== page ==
The first step in the company's performance analysis is to identify a sales forecasting goal, that is, the amount sales representatives should be forecasting. The second step is to identify the amount that sales representatives are actually forecasting. The third step is to analyze the gap between the forecasting goal and the actual forecasts (see Figure 2). Since the gap is considered by management to be significant enough to merit an intervention, the company begins Phase 2 of the improvement cycle.

The company's performance analysis.
Figure 2. The company's performance analysis.


Phase 2: Needs Assessment

By applying the sales representatives' perceptions of their level of competence and commitment of using the expert system to a grid such as illustrated in Figure 3, their needs are generalized into four areas: operational definition, incentive, materials and processes, and instruction. Findings in one or more of these areas need to be addressed. By focusing on one area at a time, a more in-depth analysis of specific needs within that area is conducted.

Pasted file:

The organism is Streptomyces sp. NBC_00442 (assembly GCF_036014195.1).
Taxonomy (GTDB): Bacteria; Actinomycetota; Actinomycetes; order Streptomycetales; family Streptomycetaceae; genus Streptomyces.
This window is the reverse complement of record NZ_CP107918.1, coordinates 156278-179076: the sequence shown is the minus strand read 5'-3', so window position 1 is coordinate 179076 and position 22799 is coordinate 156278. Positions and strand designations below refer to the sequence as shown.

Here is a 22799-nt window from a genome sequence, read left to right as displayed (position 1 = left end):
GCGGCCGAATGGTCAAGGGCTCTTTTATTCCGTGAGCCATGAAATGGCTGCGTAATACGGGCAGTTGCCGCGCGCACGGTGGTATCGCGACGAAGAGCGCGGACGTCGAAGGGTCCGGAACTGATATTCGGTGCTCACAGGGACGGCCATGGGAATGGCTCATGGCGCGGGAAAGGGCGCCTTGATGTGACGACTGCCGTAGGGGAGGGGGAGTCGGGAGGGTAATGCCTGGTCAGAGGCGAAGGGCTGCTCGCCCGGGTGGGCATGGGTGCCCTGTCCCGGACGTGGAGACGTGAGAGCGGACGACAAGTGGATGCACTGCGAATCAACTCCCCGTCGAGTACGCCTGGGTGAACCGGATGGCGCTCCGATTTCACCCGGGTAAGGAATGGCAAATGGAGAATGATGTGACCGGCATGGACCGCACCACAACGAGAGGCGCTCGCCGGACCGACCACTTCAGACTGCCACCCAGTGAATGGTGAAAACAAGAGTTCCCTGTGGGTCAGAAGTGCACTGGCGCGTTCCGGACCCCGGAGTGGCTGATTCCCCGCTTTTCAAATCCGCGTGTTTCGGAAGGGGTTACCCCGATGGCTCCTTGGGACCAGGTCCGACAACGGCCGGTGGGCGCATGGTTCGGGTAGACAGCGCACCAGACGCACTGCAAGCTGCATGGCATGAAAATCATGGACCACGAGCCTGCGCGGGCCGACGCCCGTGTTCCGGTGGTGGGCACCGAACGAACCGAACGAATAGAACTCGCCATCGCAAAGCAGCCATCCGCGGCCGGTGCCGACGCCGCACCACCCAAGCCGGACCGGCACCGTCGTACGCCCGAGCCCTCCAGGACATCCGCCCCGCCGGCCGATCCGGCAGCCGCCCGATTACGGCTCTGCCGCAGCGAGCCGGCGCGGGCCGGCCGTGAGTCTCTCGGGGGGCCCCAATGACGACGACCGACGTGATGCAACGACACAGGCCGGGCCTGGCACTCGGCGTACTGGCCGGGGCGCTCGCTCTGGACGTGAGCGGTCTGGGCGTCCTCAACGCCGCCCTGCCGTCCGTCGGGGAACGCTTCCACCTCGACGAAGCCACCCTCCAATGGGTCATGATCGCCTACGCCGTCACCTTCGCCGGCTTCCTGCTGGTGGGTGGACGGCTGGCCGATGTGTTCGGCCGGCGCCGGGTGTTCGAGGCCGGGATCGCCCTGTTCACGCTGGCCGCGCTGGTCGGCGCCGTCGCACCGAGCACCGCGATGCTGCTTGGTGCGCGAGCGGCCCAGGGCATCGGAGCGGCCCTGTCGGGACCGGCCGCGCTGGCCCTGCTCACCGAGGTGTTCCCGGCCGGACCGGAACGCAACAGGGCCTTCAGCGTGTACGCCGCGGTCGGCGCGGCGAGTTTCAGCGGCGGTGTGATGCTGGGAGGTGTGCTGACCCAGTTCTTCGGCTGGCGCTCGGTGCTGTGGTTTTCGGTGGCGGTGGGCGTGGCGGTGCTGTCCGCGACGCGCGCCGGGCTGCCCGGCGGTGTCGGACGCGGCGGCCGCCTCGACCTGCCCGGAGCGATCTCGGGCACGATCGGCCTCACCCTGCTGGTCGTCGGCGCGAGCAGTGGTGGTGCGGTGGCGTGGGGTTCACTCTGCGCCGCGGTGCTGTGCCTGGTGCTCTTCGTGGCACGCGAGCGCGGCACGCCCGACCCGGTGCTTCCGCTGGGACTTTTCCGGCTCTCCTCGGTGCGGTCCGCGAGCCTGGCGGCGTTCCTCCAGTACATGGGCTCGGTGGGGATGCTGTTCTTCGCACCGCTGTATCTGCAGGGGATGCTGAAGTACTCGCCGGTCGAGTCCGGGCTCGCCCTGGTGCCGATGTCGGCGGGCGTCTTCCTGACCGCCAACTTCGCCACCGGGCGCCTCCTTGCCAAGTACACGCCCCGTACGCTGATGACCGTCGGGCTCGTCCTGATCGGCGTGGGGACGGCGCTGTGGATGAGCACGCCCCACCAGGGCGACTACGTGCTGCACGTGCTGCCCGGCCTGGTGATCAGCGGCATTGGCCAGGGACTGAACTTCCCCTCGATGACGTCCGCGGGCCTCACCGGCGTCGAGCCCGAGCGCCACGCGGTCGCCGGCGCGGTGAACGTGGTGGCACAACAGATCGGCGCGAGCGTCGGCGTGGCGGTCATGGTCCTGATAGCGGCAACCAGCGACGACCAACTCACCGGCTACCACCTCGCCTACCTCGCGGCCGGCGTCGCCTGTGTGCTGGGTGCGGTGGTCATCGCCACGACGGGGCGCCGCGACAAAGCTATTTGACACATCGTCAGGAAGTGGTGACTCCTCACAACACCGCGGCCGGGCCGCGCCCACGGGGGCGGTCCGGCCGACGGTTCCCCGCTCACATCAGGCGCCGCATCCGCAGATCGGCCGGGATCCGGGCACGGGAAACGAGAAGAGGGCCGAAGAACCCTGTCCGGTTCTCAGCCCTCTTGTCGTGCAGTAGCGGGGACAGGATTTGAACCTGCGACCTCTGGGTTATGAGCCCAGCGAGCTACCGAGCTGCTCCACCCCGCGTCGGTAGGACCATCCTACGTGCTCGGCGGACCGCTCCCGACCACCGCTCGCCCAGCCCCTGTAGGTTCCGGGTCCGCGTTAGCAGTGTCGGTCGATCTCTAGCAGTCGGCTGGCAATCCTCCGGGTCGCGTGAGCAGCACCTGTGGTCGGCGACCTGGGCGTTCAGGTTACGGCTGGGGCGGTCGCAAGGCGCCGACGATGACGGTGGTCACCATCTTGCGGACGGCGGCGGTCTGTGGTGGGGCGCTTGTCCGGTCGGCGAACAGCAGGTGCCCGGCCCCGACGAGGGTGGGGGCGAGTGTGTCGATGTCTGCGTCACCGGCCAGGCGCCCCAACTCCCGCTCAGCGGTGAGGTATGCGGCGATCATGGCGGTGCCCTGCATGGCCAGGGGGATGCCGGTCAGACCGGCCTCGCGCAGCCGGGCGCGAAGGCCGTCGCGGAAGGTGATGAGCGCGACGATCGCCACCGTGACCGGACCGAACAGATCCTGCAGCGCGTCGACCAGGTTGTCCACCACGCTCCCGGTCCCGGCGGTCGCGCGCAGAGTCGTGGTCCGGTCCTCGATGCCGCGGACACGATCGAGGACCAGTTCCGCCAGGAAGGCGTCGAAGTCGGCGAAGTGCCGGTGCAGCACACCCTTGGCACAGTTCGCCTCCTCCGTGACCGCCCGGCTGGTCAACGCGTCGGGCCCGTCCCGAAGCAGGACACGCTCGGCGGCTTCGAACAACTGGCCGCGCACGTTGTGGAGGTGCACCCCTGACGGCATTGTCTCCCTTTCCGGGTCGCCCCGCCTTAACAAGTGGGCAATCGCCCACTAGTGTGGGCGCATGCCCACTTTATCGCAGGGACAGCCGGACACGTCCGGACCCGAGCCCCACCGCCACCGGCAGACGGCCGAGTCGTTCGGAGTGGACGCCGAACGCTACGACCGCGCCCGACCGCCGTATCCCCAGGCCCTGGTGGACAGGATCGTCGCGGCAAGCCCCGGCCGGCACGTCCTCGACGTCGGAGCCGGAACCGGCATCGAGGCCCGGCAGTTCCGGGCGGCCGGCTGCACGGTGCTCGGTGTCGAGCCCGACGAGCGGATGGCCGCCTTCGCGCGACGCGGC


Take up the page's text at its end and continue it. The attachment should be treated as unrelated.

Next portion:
The sales representatives' needs are assessed.
Figure 3. The sales representatives' needs are assessed.


Specifics of operational definition. Sales representatives lack a clear vision of the company's strategic business plan and how their use of the expert system plays into that strategic plan. They don't understand the concept of a "reduction in forecast cycle time" and how it can significantly affect manufacturing's ability to deliver orders on time. There is no official policy describing who is responsible for forecasting sales orders to manufacturing.